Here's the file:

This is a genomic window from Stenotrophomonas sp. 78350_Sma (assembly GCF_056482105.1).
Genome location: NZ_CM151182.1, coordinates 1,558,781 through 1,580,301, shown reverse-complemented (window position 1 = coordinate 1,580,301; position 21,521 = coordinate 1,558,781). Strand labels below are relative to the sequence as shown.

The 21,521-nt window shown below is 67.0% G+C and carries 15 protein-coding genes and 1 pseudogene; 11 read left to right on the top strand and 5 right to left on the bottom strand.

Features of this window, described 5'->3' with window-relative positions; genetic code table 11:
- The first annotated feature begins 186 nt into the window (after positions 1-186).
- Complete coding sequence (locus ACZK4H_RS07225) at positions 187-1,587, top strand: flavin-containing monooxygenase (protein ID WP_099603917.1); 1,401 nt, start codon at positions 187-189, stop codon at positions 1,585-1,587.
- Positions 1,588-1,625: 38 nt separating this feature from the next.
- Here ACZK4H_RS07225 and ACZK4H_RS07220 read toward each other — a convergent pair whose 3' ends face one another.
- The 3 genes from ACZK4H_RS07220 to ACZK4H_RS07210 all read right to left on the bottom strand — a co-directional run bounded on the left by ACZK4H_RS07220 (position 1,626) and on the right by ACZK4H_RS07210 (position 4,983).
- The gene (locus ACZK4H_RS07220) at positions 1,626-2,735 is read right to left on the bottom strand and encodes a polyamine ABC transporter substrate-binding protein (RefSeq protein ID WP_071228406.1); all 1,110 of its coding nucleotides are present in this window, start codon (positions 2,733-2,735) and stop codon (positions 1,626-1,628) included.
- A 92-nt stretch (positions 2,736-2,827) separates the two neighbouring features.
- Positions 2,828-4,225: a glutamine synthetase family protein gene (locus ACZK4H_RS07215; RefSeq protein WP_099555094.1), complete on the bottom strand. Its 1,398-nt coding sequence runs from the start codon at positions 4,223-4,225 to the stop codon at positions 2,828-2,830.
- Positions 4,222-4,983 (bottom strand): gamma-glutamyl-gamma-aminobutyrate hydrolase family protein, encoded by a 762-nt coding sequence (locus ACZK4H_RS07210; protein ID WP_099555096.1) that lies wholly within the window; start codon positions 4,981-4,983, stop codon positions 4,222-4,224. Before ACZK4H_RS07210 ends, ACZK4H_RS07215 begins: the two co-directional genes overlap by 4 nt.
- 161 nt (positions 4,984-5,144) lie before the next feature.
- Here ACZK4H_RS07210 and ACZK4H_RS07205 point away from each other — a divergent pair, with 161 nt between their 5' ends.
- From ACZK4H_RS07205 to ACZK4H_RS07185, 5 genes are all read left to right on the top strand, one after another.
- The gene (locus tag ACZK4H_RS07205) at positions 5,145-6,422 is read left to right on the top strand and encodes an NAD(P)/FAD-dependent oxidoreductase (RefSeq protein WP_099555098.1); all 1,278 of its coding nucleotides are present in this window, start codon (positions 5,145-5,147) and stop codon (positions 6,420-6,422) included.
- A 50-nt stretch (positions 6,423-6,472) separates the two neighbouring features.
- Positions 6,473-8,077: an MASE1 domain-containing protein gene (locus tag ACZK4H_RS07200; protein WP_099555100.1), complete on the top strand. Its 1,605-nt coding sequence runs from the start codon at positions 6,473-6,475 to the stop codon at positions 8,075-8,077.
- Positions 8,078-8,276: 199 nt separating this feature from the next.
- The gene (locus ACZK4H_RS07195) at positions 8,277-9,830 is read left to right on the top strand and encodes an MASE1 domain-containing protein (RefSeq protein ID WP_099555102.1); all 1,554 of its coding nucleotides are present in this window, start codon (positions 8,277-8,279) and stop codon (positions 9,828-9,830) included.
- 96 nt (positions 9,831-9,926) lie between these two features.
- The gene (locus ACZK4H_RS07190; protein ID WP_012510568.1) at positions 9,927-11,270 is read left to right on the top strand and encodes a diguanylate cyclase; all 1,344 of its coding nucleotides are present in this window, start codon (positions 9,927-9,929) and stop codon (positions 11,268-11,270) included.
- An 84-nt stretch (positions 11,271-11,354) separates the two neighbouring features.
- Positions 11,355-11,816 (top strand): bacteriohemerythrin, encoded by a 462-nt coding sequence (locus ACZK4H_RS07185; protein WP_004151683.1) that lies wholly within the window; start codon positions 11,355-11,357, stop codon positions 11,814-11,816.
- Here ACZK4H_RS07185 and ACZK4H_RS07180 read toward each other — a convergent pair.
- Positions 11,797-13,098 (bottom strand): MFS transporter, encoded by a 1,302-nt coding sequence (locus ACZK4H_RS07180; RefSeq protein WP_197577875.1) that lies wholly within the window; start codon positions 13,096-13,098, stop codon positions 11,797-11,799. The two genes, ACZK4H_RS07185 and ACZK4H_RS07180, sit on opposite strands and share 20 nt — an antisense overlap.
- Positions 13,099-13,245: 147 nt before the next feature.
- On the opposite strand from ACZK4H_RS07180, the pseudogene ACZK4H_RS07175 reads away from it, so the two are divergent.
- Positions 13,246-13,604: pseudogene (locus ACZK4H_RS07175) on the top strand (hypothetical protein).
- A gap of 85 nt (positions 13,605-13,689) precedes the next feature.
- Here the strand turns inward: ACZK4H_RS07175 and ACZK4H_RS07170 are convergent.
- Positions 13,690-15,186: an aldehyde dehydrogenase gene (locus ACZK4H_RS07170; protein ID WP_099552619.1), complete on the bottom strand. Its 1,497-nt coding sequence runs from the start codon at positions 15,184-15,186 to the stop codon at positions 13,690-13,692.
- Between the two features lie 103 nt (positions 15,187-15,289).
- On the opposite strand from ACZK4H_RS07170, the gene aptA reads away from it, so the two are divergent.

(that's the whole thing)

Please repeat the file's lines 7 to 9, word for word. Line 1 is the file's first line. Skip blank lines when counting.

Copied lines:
- Positions 1,588-1,625: 38 nt separating this feature from the next.
- Here ACZK4H_RS07225 and ACZK4H_RS07220 read toward each other — a convergent pair whose 3' ends face one another.
- The 3 genes from ACZK4H_RS07220 to ACZK4H_RS07210 all read right to left on the bottom strand — a co-directional run bounded on the left by ACZK4H_RS07220 (position 1,626) and on the right by ACZK4H_RS07210 (position 4,983).